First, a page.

We watched Ali romp with his younger siblings, he tussling with and tickling them, they leaping on him with shrieks of laughter
. It would have been easy to miss the shadow that crossed his face when he spoke about how frightened he had been, locked up without his mother. Evidence of trauma was hardly borne by this boy alone. I saw it when a male medical worker broke down weeping as he described what he had witnessed at Salmaniya hospital during the crackdown on Pearl Roundabout.
I heard it in the voice of Dr. Nabeel Hameed, one of the doctors arrested and tortured by the regime, as he described his struggles with depression, anger, and confusion since his release, and detected it in Dr. Zahra Alsammak’s flat affect when she declined to describe the torture that her husband, also a doctor, had endured. I recognized it in the crayon drawings by the children of prisoners and “martyred” protesters, replete with gun-wielding police, tanks, stick figures behind bars, and bodies on stretchers. I felt it in the mother of Ali Jawad Al-Sheikh, as she buried her face in a pile of her son’s t-shirts and breathed in their scent, as she has done every night since 14-year-old Ali was killed. “There has been a lot of damage and hurt, the people won’t forget it very soon,” Jihan told me. “Even if we got our freedom tomorrow, the people need time to be healed.”
If the regime did not institute “true reforms,” and soon -- which I saw no indication of -- Jihan predicted that the government would soon be facing a more aggressive generation. “We don’t want that,” she said forcefully. “We started peacefully and we want to stay peaceful… We are trying our best to advise [the youth] not to hold these Molotov cocktails. But, at the end, I think if the violence [against them] increases, it will be very difficult to control them.”
The impact of the trauma does not escape the activists. Jihan described documenting the killing of Ahmed Ismail Hassan, a 22-year old citizen-journalist shot in the lower abdomen by live ammunition as he was filming a protest. Jihan had never seen so much blood. For two days, the smell of blood in her nostrils prevented her from eating and for two nights she could not close her eyes.
“Every day we’re documenting and seeing these violations, so we’re under a lot of pressure. In the end, we are human beings. We get affected, we get hurt. The leaders and the human rights activists, we can’t show the people that we’re affected and broken from inside. If the people see that we are collapsed internally, what kind of strength will they get from us? Sometimes I get broken from inside, I disappear for a few days, but I try my best to fight depression. I try to keep busy and not think about it.”
I asked Jihan about the possibility of her own arrest. “I think that they will target me very soon,” she said. “At any time they might raid my home and arrest me.” She fears most the possibility of torture. She’s documented enough cases to know just what she might be forced to endure. But she adds, “I do believe that getting freedom and democracy for the coming generation is very important, and highlighting the violations that are happening in the country is very important. Freedom is not something easy to get -- we have to pay and to sacrifice for it. Fear of arrest won’t stop me from doing my humanitarian job. I won’t give up.”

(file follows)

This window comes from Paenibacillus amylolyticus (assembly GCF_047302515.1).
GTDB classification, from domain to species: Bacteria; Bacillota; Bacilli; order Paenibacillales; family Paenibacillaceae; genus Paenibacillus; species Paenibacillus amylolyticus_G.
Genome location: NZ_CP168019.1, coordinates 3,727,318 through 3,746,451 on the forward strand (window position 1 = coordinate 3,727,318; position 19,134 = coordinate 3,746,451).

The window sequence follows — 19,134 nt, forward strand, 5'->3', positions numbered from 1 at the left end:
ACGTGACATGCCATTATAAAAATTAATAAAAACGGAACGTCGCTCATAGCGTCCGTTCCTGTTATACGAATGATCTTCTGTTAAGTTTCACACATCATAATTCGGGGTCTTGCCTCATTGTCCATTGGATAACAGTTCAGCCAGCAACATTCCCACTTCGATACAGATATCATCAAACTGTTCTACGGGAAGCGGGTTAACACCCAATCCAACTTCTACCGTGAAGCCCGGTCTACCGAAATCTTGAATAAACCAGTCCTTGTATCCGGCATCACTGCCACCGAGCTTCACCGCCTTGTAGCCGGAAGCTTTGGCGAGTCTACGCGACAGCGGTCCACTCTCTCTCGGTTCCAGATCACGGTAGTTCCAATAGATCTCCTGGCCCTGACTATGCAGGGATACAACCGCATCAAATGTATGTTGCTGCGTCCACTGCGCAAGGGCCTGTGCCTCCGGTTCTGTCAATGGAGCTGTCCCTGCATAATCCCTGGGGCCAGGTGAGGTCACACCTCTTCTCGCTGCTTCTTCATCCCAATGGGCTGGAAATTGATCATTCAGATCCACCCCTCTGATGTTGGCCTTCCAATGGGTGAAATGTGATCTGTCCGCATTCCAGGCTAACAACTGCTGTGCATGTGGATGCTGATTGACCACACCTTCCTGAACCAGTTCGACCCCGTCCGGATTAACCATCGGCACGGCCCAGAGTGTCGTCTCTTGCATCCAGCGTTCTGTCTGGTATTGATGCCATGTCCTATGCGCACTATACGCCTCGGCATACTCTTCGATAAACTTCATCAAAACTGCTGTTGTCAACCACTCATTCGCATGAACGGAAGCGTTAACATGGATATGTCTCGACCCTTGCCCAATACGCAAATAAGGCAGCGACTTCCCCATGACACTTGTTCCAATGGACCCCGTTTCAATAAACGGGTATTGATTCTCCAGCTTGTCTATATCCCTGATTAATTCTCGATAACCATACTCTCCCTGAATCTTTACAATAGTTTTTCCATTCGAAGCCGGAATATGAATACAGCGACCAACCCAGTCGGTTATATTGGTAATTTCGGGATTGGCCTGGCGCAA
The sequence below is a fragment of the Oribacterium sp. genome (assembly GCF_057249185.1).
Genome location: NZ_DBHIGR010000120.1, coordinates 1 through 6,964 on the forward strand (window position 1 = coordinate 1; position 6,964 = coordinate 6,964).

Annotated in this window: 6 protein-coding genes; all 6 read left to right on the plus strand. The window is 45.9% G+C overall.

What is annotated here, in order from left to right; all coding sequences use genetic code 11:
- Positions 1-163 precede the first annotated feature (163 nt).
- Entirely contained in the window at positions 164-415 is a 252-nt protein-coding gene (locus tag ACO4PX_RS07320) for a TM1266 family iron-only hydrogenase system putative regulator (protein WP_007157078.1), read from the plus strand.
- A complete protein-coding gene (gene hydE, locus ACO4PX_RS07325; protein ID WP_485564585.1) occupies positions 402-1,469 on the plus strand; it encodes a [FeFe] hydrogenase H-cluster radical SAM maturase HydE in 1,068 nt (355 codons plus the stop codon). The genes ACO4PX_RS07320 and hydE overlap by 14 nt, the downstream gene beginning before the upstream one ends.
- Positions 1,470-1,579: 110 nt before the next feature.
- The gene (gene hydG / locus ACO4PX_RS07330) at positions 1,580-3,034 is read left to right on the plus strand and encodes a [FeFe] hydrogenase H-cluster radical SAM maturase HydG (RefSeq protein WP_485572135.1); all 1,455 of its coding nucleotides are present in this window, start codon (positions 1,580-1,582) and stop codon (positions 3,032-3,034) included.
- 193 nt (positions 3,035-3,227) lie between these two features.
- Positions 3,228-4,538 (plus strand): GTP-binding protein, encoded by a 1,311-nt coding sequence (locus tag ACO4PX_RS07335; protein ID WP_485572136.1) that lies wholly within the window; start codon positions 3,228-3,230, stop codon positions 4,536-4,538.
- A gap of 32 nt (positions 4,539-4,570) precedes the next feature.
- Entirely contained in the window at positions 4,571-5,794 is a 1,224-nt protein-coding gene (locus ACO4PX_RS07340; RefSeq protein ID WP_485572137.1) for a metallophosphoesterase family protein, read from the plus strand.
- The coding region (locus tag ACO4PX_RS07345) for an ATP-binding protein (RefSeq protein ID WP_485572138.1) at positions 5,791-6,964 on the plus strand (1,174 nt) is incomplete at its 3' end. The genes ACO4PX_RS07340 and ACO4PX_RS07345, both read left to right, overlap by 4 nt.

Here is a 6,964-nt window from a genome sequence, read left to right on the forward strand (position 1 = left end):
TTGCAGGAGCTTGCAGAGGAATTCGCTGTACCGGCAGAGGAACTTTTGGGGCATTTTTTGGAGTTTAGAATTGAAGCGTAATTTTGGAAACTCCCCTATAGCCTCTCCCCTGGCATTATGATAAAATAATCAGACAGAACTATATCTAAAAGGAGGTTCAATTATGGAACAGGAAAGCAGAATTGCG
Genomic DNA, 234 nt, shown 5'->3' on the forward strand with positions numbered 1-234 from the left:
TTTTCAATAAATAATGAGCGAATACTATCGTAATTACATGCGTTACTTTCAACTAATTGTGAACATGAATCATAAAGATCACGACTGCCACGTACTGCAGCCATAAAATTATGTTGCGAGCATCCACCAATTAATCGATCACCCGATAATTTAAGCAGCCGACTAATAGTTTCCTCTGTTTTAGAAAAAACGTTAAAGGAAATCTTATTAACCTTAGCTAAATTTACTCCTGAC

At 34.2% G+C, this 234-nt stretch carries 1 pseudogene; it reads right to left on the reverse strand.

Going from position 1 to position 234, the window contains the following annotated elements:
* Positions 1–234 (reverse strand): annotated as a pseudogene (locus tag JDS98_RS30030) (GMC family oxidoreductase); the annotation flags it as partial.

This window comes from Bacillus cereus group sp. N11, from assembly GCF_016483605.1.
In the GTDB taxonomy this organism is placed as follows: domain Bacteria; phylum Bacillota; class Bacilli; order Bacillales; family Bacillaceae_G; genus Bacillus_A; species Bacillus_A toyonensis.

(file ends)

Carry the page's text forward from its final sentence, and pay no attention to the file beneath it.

Jihan’s fellow Bahraini activists are not giving up either. They continue to head out onto the streets night after night, despite the fierce repression they face from the regime and the silent complicity of most of the world. Yet there is reason to worry about where the Bahraini uprising is heading. As Dr. Nabeel Hameed put it, “The situation is getting entrenched, it’s getting stagnated. Nobody sees a solution, and this gives loss of hope. And one of the most dangerous positions you can put a human being in is loss of hope. Because when somebody loses hope, he’s capable of doing anything.”
Juxtaposed with despair, however, is the resilience -- or sumud (steadfastness) -- that could be seen everywhere I looked. It was in the drawings of the children, who defiantly portrayed hands raised in a “V” for victory sign among images of bloodshed. It was in the graffiti depicting the Pearl Monument on walls all over Bahrain, with the stenciled message “We Will Return.” It was in the youth we secretly filmed in their villages after midnight spray-painting bus stops and light poles with the colors of the Bahraini flag. And it was reflected in 13-year old Hussein, who called Jihan two days after being stitched back together without anesthesia to report, to her great relief, that his vomiting had ceased and his appetite had returned. Hussein tried to thank Jihan for her help, but she would not permit it. “No need to say thanks, habibi [my dear]. I’m only doing my duty.” Modified from Tomdispatch
On The Aftermath
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